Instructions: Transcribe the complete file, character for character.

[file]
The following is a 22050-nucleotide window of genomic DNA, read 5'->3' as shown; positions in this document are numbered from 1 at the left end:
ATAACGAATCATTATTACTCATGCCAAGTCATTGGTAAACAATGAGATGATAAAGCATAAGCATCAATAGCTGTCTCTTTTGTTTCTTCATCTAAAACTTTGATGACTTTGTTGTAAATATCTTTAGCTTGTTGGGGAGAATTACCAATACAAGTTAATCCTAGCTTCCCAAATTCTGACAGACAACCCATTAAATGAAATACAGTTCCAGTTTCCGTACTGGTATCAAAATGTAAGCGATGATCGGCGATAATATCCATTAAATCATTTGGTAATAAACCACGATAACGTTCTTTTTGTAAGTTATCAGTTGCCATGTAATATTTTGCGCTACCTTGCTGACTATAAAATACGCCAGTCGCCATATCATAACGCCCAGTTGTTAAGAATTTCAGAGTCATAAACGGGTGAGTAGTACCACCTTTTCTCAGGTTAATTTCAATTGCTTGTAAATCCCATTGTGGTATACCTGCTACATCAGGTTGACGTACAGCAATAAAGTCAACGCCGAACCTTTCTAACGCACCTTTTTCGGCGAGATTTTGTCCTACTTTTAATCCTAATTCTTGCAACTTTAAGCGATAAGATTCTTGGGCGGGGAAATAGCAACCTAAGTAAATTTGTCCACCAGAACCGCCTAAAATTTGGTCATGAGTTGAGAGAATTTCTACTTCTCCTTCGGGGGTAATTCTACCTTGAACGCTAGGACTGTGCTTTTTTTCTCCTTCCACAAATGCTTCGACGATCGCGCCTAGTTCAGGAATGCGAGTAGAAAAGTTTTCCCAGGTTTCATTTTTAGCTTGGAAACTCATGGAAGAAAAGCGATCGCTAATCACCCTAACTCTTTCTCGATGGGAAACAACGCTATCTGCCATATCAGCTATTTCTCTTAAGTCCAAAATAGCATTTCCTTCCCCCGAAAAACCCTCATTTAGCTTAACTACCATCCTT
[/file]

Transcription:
The following is a 22050-nucleotide window of genomic DNA, read 5'->3' as shown; positions in this document are numbered from 1 at the left end:
ATAACGAATCATTATTACTCATGCCAAGTCATTGGTAAACAATGAGATGATAAAGCATAAGCATCAATAGCTGTCTCTTTTGTTTCTTCATCTAAAACTTTGATGACTTTGTTGTAAATATCTTTAGCTTGTTGGGGAGAATTACCAATACAAGTTAATCCTAGCTTCCCAAATTCTGACAGACAACCCATTAAATGAAATACAGTTCCAGTTTCCGTACTGGTATCAAAATGTAAGCGATGATCGGCGATAATATCCATTAAATCATTTGGTAATAAACCACGATAACGTTCTTTTTGTAAGTTATCAGTTGCCATGTAATATTTTGCGCTACCTTGCTGACTATAAAATACGCCAGTCGCCATATCATAACGCCCAGTTGTTAAGAATTTCAGAGTCATAAACGGGTGAGTAGTACCACCTTTTCTCAGGTTAATTTCAATTGCTTGTAAATCCCATTGTGGTATACCTGCTACATCAGGTTGACGTACAGCAATAAAGTCAACGCCGAACCTTTCTAACGCACCTTTTTCGGCGAGATTTTGTCCTACTTTTAATCCTAATTCTTGCAACTTTAAGCGATAAGATTCTTGGGCGGGGAAATAGCAACCTAAGTAAATTTGTCCACCAGAACCGCCTAAAATTTGGTCATGAGTTGAGAGAATTTCTACTTCTCCTTCGGGGGTAATTCTACCTTGAACGCTAGGACTGTGCTTTTTTTCTCCTTCCACAAATGCTTCGACGATCGCGCCTAGTTCAGGAATGCGAGTAGAAAAGTTTTCCCAGGTTTCATTTTTAGCTTGGAAACTCATGGAAGAAAAGCGATCGCTAATCACCCTAACTCTTTCTCGATGGGAAACAACGCTATCTGCCATATCAGCTATTTCTCTTAAGTCCAAAATAGCATTTCCTTCCCCCGAAAAACCCTCATTTAGCTTAACTACCATCCTT